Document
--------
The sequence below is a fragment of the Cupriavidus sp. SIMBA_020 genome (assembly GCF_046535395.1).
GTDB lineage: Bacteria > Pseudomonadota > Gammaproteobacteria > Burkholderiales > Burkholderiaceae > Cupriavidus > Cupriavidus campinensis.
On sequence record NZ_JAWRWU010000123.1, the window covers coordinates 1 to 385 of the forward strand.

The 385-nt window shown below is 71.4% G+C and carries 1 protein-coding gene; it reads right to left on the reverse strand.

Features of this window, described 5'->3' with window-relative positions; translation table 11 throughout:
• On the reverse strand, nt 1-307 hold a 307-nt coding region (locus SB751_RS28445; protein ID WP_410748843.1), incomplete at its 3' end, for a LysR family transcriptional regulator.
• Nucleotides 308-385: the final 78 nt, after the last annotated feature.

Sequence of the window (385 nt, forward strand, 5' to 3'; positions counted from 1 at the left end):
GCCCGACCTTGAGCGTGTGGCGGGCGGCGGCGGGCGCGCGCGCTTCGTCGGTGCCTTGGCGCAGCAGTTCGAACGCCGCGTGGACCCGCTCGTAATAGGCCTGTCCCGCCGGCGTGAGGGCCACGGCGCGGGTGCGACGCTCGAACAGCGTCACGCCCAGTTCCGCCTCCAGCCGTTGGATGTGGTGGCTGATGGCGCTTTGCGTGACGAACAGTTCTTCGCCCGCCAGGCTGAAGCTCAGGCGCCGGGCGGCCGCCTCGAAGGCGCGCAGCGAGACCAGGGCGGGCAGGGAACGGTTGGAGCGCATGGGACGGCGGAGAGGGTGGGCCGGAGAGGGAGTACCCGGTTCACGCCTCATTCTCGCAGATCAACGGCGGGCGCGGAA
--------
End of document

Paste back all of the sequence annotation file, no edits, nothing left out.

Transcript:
The sequence below is a fragment of the Cupriavidus sp. SIMBA_020 genome (assembly GCF_046535395.1).
GTDB lineage: Bacteria > Pseudomonadota > Gammaproteobacteria > Burkholderiales > Burkholderiaceae > Cupriavidus > Cupriavidus campinensis.
On sequence record NZ_JAWRWU010000123.1, the window covers coordinates 1 to 385 of the forward strand.

The 385-nt window shown below is 71.4% G+C and carries 1 protein-coding gene; it reads right to left on the reverse strand.

Features of this window, described 5'->3' with window-relative positions; translation table 11 throughout:
• On the reverse strand, nt 1-307 hold a 307-nt coding region (locus SB751_RS28445; protein ID WP_410748843.1), incomplete at its 3' end, for a LysR family transcriptional regulator.
• Nucleotides 308-385: the final 78 nt, after the last annotated feature.

Sequence of the window (385 nt, forward strand, 5' to 3'; positions counted from 1 at the left end):
GCCCGACCTTGAGCGTGTGGCGGGCGGCGGCGGGCGCGCGCGCTTCGTCGGTGCCTTGGCGCAGCAGTTCGAACGCCGCGTGGACCCGCTCGTAATAGGCCTGTCCCGCCGGCGTGAGGGCCACGGCGCGGGTGCGACGCTCGAACAGCGTCACGCCCAGTTCCGCCTCCAGCCGTTGGATGTGGTGGCTGATGGCGCTTTGCGTGACGAACAGTTCTTCGCCCGCCAGGCTGAAGCTCAGGCGCCGGGCGGCCGCCTCGAAGGCGCGCAGCGAGACCAGGGCGGGCAGGGAACGGTTGGAGCGCATGGGACGGCGGAGAGGGTGGGCCGGAGAGGGAGTACCCGGTTCACGCCTCATTCTCGCAGATCAACGGCGGGCGCGGAA